Kimberly Novick is an environmental scientist who joined O'Neill's faculty in 2012. She studies how climate variability affects ecosystems and complimentary processes by which ecosystem processes determine the pace of climate change. This field of research—land atmosphere interactions—blends concepts from meteorology, plant physiology, and hydrology and has a strong emphasis on socially relevant problem solving. For example, without understanding how plants and the atmosphere interact, we cannot confidently model the land carbon sink, injecting substantial uncertainty in future climate predictions. A holistic perspective on how alterations to land cover and management determine carbon, water and energy cycling is also required to understand the extent to which ecosystems can be managed as “natural climate solutions.” Her research is particularly focused on understanding interactions between climate and land cover change in the productive forests and farms of the Eastern United States, with an emphasis on the influence of drought.
Much of Novick’s research is enabled by the rich information contained in environmental observation networks like AmeriFlux, FLUXNET, and NSF’s National Ecological Observatory Network (NEON), which aggregate data from hundreds of sites and facilitate research by thousands of scientists. Novick and her students use these network data together with finer-scale information on plant ecophysiological function, and coarse-scale information from satellite remote sensing, to drive understanding of ecosystem processes from leaf to continental scales.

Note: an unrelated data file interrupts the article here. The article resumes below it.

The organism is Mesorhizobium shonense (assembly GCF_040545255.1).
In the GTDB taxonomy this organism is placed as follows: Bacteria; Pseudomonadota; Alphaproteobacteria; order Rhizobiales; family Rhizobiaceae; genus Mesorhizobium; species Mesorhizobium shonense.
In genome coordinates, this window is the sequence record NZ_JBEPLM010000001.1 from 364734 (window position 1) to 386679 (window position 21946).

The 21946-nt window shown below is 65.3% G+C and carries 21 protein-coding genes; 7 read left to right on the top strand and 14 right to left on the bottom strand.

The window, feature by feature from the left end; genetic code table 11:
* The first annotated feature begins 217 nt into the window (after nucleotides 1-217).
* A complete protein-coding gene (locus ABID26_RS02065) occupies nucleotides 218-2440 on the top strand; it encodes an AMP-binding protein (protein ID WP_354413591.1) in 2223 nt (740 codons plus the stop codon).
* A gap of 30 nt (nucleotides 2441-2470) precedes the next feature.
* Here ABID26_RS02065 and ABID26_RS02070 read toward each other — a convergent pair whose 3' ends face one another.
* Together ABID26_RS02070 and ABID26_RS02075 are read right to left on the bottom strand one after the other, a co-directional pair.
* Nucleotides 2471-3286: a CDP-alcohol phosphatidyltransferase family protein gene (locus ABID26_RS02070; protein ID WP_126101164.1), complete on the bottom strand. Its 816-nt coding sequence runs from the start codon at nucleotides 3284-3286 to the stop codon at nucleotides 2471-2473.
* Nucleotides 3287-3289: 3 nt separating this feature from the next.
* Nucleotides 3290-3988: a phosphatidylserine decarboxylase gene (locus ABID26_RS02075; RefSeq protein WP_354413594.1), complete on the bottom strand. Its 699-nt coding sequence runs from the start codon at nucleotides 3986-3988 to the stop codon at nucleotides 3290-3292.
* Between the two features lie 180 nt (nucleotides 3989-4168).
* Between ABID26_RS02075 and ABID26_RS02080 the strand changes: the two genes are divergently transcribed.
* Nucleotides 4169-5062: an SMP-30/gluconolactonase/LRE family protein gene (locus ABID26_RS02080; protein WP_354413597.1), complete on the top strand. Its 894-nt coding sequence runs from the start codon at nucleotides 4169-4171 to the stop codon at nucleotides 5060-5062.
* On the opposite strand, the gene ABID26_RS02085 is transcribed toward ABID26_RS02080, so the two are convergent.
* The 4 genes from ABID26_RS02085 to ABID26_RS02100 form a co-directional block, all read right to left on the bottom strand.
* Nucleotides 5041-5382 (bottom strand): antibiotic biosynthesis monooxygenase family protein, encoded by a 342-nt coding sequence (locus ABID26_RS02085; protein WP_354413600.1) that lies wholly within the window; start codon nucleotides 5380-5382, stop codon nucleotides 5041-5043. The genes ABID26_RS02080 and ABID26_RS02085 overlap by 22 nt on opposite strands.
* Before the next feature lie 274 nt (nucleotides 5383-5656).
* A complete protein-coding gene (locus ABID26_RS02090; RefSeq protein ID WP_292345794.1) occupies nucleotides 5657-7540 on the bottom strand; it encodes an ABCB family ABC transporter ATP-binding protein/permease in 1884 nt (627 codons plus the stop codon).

At Indiana University, Novick mentors a dynamic lab group comprised of students, postdoctoral researchers, and technicians conducting novel field studies and synthesizing the vast amounts of pre-existing data contained in networks and satellite records. She serves as the program director for the O’Neill School’s Ph.D. program in Environmental Science and serves on the advisory committees to the Environmental Resilience Institute (ERI) and the IU Research and Teaching Preserve. She also co-organizes the ERI’s award-winning “Educating for Environmental Change” K-12 teachers workshop series.
In service to the profession, Novick guides the scientific mission and infrastructure of networks like AmeriFlux, NEON and FLUXNET through nominated roles on their scientific advisory councils, and by co-organizing an internationally recognized summer short course on land-surface flux observation and modeling (the “Fluxcourse,” www.fluxcourse.org). She is the lead and co-founder of a new AmeriFlux network working group on Natural Climate Solutions. She also serves as an editor for the journal Agricultural and Forest Meteorology, and regularly convenes sessions and networking events at conferences and workshops.